Press Release

October 15, 2007

HAGERSTOWN, MD – At a press conference surrounded by health care advocates from Western Maryland

, U.S. Senator Benjamin L. Cardin,
D-MD, today called on Congress to override the President’s veto of the Children’s Health Insurance Program (CHIP) bill.
  The Senate voted by a 67-to-29 margin to approve the measure, a veto-proof majority.
  The House approved the measure on Sept. 25 by a vote of 265 to 159, but will need two-thirds of voting members to override a presidential veto. The House is scheduled to vote on the override on Oct. 18.


“In vetoing the CHIP bill, President Bush has made clear that the health of America’s children is not a priority,” said Senator Cardin. “The President claims he is vetoing the bill because it is too expensive.
  But one month of what we spend in Iraq would provide health care to 7.4 million children.
  The Senate has the votes to override his veto, but the House may not.
  I urge all Americans to contact their members of Congress and urge them to override the President’s veto.”


“As Executive Director of a small not- for-profit organization that provides assistance for low-income families, I have found adequate health care is a major concern for the clients we serve,” said David G. Jordan, Executive Director of the Washington County Community Action Council, Inc.  “Many of our clients are working families in low-paying jobs that do not include health insurance.  If not for the CHIP program, many of these families would not have health coverage for an important asset of our future, our children.”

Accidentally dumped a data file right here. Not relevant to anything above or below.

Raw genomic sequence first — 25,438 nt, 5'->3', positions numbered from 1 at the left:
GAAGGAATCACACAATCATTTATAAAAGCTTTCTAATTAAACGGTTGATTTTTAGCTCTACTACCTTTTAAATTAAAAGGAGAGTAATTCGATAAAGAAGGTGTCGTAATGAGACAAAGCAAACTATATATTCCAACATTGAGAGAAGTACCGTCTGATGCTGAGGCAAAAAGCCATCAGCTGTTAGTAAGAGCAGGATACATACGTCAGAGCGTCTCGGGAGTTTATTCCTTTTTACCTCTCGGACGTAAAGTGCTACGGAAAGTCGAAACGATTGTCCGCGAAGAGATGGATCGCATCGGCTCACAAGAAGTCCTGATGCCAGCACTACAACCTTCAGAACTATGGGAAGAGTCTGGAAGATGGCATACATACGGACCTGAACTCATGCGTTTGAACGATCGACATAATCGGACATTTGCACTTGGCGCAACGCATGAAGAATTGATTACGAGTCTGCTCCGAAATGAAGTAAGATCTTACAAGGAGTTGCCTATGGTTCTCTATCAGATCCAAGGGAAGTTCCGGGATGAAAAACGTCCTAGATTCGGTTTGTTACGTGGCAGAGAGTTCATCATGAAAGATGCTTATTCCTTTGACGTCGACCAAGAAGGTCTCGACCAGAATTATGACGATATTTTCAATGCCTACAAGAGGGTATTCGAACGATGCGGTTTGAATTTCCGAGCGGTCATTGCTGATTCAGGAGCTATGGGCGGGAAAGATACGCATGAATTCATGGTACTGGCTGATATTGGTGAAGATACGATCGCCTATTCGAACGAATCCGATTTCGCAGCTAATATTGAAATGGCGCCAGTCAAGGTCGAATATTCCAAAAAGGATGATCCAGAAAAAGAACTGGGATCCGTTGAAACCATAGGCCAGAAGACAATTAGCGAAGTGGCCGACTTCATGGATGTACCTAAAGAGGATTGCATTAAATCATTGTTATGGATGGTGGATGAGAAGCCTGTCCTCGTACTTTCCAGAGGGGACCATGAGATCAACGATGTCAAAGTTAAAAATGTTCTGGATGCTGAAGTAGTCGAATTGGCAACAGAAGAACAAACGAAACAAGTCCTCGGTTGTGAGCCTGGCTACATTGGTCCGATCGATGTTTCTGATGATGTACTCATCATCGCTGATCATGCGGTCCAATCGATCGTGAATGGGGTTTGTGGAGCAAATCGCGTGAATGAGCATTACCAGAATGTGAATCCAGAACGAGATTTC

A Maryland Citizens’ Health Initiative poll released last week clearly indicated strong support for CHIP in Western Maryland.
 The poll showed that 59% of residents in Western Maryland support CHIP.


Today, more than 100,000 children in Maryland from working families receive affordable, comprehensive health care through CHIP.
  In Western Maryland — Garrett, Allegany, Washington, Frederick and Carroll counties — more than 10,400 children depend on the program for their health care.
  This bipartisan measure would provide health care for an additional 42,000 uninsured Maryland children, and more than 3.8 million children nationwide.


The CHIP bill that was vetoed by the President would:


  • Provide an additional $35 billion over five years in new funding for CHIP;

  • Provide health care to an additional 3.8 million low-income children;

  • Provide a guaranteed dental benefit to children enrolled in CHIP;

  • Provide for mental health services; and,

  • Provide a funding source by increasing the federal excise tax to 61 cents on a pack of cigarettes.